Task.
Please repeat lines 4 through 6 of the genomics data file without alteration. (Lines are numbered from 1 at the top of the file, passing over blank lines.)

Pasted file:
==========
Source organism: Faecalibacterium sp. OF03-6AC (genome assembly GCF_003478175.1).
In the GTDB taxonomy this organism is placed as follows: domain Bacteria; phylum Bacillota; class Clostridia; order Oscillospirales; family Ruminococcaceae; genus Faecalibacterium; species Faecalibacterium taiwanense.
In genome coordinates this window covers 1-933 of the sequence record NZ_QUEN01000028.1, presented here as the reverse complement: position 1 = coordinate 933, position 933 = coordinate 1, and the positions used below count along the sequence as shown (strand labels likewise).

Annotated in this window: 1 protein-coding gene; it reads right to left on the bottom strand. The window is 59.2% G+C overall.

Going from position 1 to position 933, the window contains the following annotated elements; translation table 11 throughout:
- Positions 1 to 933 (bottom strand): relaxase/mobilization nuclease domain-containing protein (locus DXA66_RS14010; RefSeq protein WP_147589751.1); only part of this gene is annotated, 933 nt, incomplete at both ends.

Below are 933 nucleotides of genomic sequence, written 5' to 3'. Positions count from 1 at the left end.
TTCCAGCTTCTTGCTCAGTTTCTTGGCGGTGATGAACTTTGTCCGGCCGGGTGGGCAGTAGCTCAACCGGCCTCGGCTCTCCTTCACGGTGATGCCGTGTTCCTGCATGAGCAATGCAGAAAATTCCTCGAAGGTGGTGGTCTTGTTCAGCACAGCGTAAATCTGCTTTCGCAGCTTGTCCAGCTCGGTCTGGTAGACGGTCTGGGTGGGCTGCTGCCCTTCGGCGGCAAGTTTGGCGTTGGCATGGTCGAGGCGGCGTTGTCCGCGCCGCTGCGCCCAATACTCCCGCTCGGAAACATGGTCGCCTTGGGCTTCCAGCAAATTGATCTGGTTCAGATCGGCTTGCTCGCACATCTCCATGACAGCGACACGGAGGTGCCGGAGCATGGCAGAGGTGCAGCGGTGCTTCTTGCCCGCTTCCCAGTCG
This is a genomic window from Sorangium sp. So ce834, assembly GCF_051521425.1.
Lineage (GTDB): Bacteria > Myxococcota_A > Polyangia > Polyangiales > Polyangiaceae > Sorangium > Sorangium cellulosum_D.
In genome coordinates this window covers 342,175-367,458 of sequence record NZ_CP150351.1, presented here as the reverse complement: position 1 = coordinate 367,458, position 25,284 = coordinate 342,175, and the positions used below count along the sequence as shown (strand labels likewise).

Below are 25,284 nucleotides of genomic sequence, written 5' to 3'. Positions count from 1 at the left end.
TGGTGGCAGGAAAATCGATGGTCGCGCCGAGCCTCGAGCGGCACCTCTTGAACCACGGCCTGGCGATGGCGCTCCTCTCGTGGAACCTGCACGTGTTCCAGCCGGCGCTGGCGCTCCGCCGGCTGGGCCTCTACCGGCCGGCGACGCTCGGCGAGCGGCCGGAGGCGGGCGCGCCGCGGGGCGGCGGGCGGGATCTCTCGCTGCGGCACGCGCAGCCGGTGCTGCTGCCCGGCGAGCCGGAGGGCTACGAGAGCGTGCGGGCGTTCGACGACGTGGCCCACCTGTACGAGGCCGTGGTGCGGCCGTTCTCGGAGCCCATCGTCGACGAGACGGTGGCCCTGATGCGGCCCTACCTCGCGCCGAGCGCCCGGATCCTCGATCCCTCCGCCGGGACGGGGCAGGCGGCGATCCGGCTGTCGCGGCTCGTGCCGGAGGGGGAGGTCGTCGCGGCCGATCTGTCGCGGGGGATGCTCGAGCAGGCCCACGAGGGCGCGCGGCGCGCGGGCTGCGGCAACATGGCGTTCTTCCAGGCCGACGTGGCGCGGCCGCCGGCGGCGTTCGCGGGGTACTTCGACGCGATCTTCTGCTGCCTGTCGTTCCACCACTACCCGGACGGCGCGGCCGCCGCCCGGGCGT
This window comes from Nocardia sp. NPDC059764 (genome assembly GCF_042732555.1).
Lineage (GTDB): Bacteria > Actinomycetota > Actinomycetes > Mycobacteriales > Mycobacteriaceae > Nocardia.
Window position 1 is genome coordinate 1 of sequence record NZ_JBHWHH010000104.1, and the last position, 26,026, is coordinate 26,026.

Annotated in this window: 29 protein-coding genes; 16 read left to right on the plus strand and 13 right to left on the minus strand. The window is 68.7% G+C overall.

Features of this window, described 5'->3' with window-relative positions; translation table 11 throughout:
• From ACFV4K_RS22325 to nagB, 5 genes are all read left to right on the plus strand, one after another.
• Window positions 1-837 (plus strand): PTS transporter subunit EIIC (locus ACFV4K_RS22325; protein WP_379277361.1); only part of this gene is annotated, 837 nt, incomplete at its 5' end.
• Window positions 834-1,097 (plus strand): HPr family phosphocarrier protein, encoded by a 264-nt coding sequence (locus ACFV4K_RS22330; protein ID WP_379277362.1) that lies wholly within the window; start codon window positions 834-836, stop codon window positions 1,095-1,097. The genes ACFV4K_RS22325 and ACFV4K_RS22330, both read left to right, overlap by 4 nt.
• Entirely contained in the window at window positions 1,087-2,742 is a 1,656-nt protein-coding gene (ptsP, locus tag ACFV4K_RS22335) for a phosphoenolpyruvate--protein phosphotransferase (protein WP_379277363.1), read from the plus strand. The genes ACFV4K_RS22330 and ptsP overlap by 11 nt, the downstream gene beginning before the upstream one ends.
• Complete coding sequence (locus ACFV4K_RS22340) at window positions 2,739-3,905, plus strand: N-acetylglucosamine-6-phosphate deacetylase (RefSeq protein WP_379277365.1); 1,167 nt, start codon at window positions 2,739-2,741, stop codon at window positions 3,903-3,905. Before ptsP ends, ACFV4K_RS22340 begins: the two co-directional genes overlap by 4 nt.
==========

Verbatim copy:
Annotated in this window: 1 protein-coding gene; it reads right to left on the bottom strand. The window is 59.2% G+C overall.

Going from position 1 to position 933, the window contains the following annotated elements; translation table 11 throughout:
- Positions 1 to 933 (bottom strand): relaxase/mobilization nuclease domain-containing protein (locus DXA66_RS14010; RefSeq protein WP_147589751.1); only part of this gene is annotated, 933 nt, incomplete at both ends.